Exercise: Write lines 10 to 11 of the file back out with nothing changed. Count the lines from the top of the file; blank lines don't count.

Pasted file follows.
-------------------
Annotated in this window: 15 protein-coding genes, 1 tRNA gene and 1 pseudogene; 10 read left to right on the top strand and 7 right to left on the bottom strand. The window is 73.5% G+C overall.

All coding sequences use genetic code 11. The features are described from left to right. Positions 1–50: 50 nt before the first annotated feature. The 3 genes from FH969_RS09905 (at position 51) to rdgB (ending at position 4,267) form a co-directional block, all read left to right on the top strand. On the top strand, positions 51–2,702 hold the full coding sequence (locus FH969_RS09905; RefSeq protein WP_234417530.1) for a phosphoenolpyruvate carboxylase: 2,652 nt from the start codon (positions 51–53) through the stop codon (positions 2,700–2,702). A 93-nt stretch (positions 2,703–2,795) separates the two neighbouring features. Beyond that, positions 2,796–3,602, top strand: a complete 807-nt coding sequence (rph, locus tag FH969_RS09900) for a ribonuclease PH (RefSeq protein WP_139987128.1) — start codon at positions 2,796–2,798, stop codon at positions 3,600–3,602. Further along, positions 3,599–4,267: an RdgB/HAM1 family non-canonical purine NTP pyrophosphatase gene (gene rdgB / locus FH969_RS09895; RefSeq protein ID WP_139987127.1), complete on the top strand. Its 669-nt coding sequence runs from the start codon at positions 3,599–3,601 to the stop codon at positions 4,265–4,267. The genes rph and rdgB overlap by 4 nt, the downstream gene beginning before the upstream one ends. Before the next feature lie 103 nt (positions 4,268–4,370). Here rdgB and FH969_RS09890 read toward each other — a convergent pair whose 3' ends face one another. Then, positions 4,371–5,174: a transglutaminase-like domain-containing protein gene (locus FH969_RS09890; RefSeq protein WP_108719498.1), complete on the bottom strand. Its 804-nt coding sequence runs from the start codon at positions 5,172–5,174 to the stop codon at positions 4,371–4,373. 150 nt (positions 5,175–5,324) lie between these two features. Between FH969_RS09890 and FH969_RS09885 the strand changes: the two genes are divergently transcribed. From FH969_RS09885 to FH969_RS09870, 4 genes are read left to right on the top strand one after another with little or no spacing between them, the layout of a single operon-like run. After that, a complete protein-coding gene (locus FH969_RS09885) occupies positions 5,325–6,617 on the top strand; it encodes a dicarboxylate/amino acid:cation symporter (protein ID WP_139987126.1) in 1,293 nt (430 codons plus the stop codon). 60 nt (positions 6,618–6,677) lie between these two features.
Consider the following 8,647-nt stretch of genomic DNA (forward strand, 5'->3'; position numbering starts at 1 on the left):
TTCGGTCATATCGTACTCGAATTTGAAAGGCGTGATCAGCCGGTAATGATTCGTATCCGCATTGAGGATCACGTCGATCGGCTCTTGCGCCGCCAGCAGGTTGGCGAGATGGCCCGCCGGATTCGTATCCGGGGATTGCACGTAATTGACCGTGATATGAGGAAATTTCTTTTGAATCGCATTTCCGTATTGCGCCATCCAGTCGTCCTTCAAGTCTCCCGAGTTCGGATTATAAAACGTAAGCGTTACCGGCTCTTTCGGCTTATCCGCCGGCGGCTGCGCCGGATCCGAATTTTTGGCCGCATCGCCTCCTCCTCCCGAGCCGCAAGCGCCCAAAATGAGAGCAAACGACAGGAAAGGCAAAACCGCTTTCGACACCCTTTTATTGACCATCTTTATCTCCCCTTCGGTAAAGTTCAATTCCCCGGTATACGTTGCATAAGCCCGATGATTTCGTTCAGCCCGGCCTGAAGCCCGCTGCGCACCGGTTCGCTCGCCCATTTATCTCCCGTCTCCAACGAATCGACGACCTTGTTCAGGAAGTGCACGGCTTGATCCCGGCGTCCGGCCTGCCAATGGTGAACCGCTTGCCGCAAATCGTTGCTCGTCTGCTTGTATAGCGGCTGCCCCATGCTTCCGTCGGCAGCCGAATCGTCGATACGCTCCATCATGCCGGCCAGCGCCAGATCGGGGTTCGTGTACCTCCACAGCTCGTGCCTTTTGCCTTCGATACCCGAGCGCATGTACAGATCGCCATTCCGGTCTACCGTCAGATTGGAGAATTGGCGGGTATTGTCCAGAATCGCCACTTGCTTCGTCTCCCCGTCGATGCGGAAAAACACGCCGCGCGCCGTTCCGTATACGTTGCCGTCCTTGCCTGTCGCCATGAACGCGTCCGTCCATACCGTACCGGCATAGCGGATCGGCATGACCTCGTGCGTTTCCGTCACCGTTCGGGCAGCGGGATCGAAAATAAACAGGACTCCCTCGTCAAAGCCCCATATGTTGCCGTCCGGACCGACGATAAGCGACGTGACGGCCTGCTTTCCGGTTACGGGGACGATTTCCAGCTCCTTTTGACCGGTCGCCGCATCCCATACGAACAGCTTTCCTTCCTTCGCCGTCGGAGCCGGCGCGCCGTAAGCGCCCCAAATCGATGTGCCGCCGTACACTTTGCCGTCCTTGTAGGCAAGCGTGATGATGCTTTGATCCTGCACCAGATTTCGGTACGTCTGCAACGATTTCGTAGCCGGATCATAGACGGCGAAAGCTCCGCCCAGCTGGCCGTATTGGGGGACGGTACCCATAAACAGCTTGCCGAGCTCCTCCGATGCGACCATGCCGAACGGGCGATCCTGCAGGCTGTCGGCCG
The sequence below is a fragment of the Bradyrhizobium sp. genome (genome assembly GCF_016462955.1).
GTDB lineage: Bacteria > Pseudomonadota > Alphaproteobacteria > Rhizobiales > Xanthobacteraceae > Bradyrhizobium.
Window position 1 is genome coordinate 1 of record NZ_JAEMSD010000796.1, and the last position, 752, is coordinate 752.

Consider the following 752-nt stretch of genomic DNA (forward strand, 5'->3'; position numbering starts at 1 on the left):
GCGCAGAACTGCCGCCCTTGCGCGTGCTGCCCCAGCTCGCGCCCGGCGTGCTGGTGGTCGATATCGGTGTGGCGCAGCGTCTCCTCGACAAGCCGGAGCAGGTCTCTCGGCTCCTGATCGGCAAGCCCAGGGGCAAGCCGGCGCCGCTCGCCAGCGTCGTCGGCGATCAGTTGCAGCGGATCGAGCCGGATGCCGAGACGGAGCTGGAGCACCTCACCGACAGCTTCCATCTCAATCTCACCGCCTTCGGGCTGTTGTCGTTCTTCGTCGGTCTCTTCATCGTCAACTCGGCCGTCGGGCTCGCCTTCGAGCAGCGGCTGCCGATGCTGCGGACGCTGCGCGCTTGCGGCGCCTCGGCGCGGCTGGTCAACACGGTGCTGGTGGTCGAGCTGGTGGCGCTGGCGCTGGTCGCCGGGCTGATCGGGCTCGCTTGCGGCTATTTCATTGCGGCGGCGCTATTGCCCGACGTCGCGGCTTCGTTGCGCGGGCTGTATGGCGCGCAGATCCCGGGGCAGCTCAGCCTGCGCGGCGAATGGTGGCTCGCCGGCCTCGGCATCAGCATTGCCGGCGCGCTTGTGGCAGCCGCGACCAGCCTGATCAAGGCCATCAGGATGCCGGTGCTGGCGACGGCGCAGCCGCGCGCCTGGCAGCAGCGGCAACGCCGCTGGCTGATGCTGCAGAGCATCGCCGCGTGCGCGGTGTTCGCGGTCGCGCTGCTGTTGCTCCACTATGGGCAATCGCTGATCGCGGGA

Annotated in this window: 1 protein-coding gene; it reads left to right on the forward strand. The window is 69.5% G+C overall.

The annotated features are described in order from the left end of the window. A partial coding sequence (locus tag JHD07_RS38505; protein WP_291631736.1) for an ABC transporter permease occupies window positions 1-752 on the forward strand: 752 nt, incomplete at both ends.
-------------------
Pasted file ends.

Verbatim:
Annotated in this window: 1 protein-coding gene; it reads left to right on the forward strand. The window is 69.5% G+C overall.

The annotated features are described in order from the left end of the window. A partial coding sequence (locus tag JHD07_RS38505; protein WP_291631736.1) for an ABC transporter permease occupies window positions 1-752 on the forward strand: 752 nt, incomplete at both ends.